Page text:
Through the Northern Cascades on Highway 20

cascades1 After returning from Vancouver Island on the Sidney BC to Anacortes, WA ferry we decided to head east, and right there in town is state Highway 20, so we fueled and provisioned up, did laundry, and set out up the Skagit River Valley, catching occasional glimpses of Mount Baker covered with snow.  Road signs warned of coastal elk herds, the farmers were growing hay, and a series of small towns lined the route. And many large trees. It was all coastal rainforest before the farmers got here, and 200 foot Douglas-fir trees still exist in small patches.  We pulled into Rockport State Park and saw a few of them.

cascades4The Skagit River is a wonderful greenish-blue color with a hint of milkiness – ground up rock from the glaciers at its headwaters – and we pulled over to make coffee along its banks.  There are three hydroelectric dams on the portion of the river above the coastal section where it starts to climb into the mountains – Seattle’s electricity is 90% hydroelectric thanks to the extensive Cascade system of dams begun in the 1920s, and we saw one old turbine house that reminded Sharon of home on the Niagara River.

sr20_northcascadeshwymap510Past the dams, we entered Cascades National Park, which is the steep and rugged part of the journey. Highway 20 is like the Going to the Sun Road in Glacier National Park – they close it down in November and wait until snowplowing becomes something more than an exercise in futility around mid-April or so. My GPS steadfastly refused to plot a path through this section of highway – I guess it’s more afraid of cold weather than I am.

5242152485_f037725246_bThese are the Cascades, so they get the first shot at the humidity coming off the Pacific. Annual snowfall amounts are 700 inches in some areas, as compared to the drier, inland Glacier National Park mountains, which get “only” 175 inches or so.  Take a look at the Washington DOT website’s map of avalanche areas through 5400 foot high Washington Pass and you’ll get the idea why travel through this area becomes difficult in winter. The slightly lower Rainy Pass just east of there is where we crossed the Pacific Crest trail.  The other highways through the Cascades – Highway 2 and Interstate 90 – top out at 4061 and 3022 feet, respectively.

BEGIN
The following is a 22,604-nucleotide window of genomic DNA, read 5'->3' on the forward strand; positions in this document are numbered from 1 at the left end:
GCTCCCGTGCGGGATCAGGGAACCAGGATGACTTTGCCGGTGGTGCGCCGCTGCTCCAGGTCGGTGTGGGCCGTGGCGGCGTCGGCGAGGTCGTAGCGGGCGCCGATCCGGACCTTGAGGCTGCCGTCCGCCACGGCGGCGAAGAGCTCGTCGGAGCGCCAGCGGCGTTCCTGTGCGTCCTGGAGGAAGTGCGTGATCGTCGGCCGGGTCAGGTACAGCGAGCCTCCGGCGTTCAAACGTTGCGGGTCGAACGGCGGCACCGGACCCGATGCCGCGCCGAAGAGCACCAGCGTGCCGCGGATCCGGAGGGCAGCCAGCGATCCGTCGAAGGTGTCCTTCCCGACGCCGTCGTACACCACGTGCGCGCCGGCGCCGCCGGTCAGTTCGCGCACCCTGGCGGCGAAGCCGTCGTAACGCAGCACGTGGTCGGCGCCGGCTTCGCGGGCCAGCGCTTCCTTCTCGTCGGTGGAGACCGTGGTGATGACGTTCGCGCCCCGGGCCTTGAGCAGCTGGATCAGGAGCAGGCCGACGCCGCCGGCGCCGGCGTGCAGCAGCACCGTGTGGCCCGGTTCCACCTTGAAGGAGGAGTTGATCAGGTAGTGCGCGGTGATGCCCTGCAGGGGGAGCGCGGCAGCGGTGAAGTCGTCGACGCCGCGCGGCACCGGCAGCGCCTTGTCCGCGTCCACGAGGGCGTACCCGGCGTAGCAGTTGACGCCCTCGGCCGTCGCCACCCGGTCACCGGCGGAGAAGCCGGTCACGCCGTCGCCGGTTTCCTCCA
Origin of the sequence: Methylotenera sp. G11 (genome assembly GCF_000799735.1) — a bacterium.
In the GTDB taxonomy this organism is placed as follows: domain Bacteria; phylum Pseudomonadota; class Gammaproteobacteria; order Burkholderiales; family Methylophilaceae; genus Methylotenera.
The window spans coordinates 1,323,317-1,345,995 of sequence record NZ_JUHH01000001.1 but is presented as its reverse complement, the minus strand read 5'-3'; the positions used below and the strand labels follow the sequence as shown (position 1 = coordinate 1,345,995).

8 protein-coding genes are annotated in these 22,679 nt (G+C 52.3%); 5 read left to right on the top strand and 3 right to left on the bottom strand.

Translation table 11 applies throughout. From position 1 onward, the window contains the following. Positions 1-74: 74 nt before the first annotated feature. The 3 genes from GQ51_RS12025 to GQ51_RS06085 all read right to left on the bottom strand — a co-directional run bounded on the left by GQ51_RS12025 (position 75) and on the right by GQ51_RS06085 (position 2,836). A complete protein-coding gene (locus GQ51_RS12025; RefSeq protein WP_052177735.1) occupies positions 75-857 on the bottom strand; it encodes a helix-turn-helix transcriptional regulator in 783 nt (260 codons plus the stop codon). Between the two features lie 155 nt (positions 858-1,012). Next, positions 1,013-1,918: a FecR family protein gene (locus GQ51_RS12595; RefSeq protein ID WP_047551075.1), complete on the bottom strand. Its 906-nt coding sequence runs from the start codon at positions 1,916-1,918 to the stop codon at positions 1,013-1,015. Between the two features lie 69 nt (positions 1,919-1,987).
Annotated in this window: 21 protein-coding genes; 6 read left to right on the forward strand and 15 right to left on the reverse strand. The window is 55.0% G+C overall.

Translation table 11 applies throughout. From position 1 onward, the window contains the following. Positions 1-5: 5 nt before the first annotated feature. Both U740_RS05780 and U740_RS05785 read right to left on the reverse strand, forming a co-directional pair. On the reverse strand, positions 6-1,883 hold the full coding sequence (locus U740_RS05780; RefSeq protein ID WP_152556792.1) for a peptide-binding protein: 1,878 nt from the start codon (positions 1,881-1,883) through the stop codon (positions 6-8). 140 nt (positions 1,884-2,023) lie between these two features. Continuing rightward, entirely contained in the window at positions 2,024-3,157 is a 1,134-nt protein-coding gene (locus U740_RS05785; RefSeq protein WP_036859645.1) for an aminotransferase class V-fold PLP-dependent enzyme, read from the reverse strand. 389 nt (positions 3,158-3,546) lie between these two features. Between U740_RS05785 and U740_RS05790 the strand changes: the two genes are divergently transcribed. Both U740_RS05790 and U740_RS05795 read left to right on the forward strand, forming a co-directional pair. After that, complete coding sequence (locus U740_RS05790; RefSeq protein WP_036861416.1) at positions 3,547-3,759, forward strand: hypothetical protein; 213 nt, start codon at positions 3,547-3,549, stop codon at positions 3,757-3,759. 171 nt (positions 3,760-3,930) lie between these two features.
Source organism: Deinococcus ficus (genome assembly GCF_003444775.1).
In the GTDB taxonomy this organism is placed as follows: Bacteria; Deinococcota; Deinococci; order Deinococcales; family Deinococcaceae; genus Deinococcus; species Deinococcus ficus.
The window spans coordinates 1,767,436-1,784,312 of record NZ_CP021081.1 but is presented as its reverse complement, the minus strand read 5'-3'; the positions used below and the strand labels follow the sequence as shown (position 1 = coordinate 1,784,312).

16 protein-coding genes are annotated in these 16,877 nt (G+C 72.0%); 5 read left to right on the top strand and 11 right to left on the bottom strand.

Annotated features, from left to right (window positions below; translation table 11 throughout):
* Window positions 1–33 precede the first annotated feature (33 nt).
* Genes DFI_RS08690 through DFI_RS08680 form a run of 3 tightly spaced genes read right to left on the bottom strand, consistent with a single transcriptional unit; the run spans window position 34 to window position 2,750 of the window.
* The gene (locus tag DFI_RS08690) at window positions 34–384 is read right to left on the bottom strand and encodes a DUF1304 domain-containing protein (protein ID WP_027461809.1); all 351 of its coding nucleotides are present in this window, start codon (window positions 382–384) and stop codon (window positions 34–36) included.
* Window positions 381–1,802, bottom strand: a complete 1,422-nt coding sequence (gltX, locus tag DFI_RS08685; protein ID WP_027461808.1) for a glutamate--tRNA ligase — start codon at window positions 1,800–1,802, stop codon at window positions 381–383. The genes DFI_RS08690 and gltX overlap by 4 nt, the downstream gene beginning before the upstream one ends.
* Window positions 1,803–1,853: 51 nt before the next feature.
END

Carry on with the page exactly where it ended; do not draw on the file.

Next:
img_3031The mountains at the top are very steep and jagged- the Cascades are young mountains, and still retain their rough edges despite all the precipitation.  You could easily see the change as we reached the crest and started descending into the rain shadowed eastern side of the mountains – the big trees disappeared and open areas of scrub and grassland became predominant.  We started down the valley of the Methow River, through the touristy town of Winthrop, where I lost Sharon briefly in a clothing store and bookstore. I was anxious to keep moving because I wanted to camp on the banks of the Columbia River in a beautiful county park we had discovered many years ago when traveling by car, and wanted to go back and spend a while now that we have a Roadtrek.  Sharon wanted to saunter along, and I knew the campsites were first come first serve.

cascades3I was worried for nothing – we came out onto the Columbia River, which runs south here, past some lava flows, and a few miles later we crossed the Beebe Bridge and there was the park on the left. It’s a county park, but like all green spaces here it’s irrigated and has a beautiful expanse of vigorously maintained grass. And there was still a campsite for us. Fifteen bucks a night after Labor Day for seniors – WITH hookups and showers. It looks like the national AARP convention here.  The kids are back in school, and people who are old enough to know better are out playing, savoring the last warm days of the season. Maybe Sharon is right – I should slow down, worry less, and enjoy the journey more.

 

 

 




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